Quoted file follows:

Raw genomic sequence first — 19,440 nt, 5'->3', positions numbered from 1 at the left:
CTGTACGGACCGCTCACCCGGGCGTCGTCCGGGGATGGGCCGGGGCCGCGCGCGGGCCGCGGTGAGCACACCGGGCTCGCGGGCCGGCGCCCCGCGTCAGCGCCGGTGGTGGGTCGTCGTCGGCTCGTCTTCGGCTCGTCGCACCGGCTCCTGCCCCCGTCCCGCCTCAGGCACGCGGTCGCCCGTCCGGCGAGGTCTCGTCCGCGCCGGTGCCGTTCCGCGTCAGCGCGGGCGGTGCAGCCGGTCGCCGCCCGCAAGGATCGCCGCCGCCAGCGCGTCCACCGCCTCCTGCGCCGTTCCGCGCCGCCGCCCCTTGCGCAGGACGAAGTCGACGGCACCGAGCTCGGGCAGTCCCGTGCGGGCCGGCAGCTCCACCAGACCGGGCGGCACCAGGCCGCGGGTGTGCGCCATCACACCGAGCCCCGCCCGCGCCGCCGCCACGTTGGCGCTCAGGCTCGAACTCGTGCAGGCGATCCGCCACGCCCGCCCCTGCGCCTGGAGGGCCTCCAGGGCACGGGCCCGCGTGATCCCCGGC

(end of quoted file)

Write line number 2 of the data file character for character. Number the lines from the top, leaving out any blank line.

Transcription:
CTGTACGGACCGCTCACCCGGGCGTCGTCCGGGGATGGGCCGGGGCCGCGCGCGGGCCGCGGTGAGCACACCGGGCTCGCGGGCCGGCGCCCCGCGTCAGCGCCGGTGGTGGGTCGTCGTCGGCTCGTCTTCGGCTCGTCGCACCGGCTCCTGCCCCCGTCCCGCCTCAGGCACGCGGTCGCCCGTCCGGCGAGGTCTCGTCCGCGCCGGTGCCGTTCCGCGTCAGCGCGGGCGGTGCAGCCGGTCGCCGCCCGCAAGGATCGCCGCCGCCAGCGCGTCCACCGCCTCCTGCGCCGTTCCGCGCCGCCGCCCCTTGCGCAGGACGAAGTCGACGGCACCGAGCTCGGGCAGTCCCGTGCGGGCCGGCAGCTCCACCAGACCGGGCGGCACCAGGCCGCGGGTGTGCGCCATCACACCGAGCCCCGCCCGCGCCGCCGCCACGTTGGCGCTCAGGCTCGAACTCGTGCAGGCGATCCGCCACGCCCGCCCCTGCGCCTGGAGGGCCTCCAGGGCACGGGCCCGCGTGATCCCCGGC